Feb 22, 2013 - 2:19 am
It’s 9am. I put on my raincoat, grab the dog leash, and head out into the damp Oregon morning with my collie. As I pass our mailbox, I pull my phone out from my fleece lined pocket and plug in some headphones. The phone rings. My mothers voice travels over the 90 mi from her house to me, while I take my dog on his morning walk.
She tells me that she had a bad night. A bad night used to mean that she didn’t sleep well, or was restless. Now, when I hear her say those words, I know it means something very different. It means that nearly every hour she was awakened by thick mucus coming up her throat, pooling in her mouth and then choking her. It means that she spent time hunched over her kitchen sink while the thick secretions involuntarily rose up from her esophagus and poor out of her. Every two hours she got up and crushed whatever pills she was due to take, mixed them with hot water and then with a syringe flushed them into her feeding tube. When she could, she crawled into her bed, and sitting fully upright, tried to get a solid few hours of sleep.
She’s exhausted. As she is talking to me, I can picture her 98 pound body, sunk into her couch swallowed by layers of blankets. The backpack that holds her feeding tube pump and bag sits by her feet. She tells me, as she has for the last few months, that she’s so tired of being sick. That she can’t live like this anymore. I can hear her voice start to shake. She’s crying. I tell her how strong she is, and how everyday we are one step closer to surgery. One step closer to having that awful tumor removed from her weakening body.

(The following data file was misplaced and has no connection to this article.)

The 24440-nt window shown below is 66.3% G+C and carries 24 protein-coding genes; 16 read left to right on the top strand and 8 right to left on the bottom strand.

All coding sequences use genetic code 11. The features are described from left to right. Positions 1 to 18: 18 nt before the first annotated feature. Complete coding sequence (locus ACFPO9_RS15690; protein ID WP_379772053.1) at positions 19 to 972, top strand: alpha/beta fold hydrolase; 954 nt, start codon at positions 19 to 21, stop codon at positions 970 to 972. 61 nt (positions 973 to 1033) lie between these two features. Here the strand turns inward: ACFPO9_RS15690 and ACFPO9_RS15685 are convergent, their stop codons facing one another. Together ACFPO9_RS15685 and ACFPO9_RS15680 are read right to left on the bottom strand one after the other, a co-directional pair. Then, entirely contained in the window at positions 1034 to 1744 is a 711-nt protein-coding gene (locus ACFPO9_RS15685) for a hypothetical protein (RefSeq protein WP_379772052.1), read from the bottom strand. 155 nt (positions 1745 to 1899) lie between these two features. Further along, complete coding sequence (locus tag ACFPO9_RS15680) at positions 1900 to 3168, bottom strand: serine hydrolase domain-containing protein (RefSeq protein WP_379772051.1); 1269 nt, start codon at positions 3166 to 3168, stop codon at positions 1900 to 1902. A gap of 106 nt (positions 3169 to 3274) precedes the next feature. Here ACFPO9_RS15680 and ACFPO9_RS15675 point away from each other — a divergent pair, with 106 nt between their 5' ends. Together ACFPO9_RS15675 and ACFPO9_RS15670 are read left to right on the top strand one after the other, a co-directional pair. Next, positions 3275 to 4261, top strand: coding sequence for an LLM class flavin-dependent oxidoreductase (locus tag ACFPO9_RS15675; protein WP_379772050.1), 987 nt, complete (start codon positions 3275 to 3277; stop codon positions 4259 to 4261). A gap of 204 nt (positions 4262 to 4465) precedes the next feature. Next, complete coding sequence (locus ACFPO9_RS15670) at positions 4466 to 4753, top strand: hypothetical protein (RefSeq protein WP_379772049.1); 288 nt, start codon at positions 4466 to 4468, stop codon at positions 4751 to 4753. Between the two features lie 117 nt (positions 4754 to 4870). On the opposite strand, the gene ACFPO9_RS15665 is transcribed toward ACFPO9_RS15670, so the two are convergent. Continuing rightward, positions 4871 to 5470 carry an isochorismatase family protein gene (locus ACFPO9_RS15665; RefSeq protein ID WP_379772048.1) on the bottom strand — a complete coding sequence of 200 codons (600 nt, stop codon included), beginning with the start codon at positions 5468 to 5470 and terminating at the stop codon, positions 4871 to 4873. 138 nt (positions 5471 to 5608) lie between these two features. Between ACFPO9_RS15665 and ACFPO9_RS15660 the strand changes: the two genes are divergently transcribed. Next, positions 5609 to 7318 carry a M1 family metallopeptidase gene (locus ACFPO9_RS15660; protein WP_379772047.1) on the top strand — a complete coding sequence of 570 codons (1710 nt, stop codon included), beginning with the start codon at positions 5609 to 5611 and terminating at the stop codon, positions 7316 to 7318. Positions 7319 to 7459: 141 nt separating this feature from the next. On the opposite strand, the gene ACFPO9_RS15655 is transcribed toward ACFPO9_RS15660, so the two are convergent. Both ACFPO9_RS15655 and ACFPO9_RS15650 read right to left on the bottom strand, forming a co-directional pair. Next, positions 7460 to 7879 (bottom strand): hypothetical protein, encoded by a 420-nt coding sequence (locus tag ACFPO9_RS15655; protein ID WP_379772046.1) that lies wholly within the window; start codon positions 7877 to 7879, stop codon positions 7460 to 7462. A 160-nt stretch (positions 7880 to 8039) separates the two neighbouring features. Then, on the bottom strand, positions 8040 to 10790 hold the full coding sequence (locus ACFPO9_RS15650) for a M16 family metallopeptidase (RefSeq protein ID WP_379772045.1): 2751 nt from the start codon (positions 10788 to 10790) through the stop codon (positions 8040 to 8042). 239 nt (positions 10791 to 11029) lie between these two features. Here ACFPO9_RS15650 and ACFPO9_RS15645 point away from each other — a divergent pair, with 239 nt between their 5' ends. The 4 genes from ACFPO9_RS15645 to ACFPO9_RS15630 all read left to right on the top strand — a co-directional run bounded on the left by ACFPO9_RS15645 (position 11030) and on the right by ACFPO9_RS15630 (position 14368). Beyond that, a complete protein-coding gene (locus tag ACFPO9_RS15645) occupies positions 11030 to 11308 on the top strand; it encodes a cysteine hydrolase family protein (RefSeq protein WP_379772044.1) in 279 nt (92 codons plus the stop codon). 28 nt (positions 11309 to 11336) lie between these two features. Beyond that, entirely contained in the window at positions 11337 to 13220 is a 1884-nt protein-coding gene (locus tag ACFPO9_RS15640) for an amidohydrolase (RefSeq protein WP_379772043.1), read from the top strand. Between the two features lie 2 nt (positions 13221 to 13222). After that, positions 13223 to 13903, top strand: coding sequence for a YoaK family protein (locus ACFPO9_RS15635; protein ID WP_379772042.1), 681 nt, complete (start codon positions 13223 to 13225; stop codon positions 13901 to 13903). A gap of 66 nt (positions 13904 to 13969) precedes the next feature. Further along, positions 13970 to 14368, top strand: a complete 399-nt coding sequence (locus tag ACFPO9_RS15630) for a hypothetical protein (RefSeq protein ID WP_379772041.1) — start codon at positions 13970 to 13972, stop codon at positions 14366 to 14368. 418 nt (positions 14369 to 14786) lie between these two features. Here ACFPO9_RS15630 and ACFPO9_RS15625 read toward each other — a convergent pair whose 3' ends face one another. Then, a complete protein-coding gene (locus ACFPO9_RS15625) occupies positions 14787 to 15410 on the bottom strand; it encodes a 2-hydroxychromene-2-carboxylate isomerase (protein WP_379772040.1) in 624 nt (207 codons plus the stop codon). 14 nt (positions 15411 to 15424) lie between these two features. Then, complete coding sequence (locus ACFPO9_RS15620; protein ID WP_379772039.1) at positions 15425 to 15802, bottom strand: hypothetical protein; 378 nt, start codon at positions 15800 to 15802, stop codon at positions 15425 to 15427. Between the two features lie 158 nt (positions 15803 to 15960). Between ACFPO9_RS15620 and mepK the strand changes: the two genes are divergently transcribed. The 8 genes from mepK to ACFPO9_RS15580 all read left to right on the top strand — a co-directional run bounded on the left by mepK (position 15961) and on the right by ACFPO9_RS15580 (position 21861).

This is our routine. When my husband and I are not staying with her, I talk to her on the phone multiple times a day. I try to make her smile, and encourage her to stay strong. I don’t tell her that I’m terrified that she may not be able to have surgery. That it’s possible for her suffering to worsen before it gets better. I don’t tell her that I don’t know what the next few months will bring, and that the thought of her not seeing her 53rd birthday has taken up permanent residence in my sub conscience.
When we say our goodbyes, I tell her to call me later, and that I love her. I get back to my house, make coffee and breakfast, and try to not surrender to the ever increasing mountain of depressing thoughts piling up around me.
I know that not all hope is lost, but the longer that this whole thing goes on, my positivity is slowly waining. My biggest fear used to be getting in a car accident, and now it’s the possibility of her not being there when we have our first child. I can’t think of anything much worse than watching someone you love so deeply suffer so much for so long.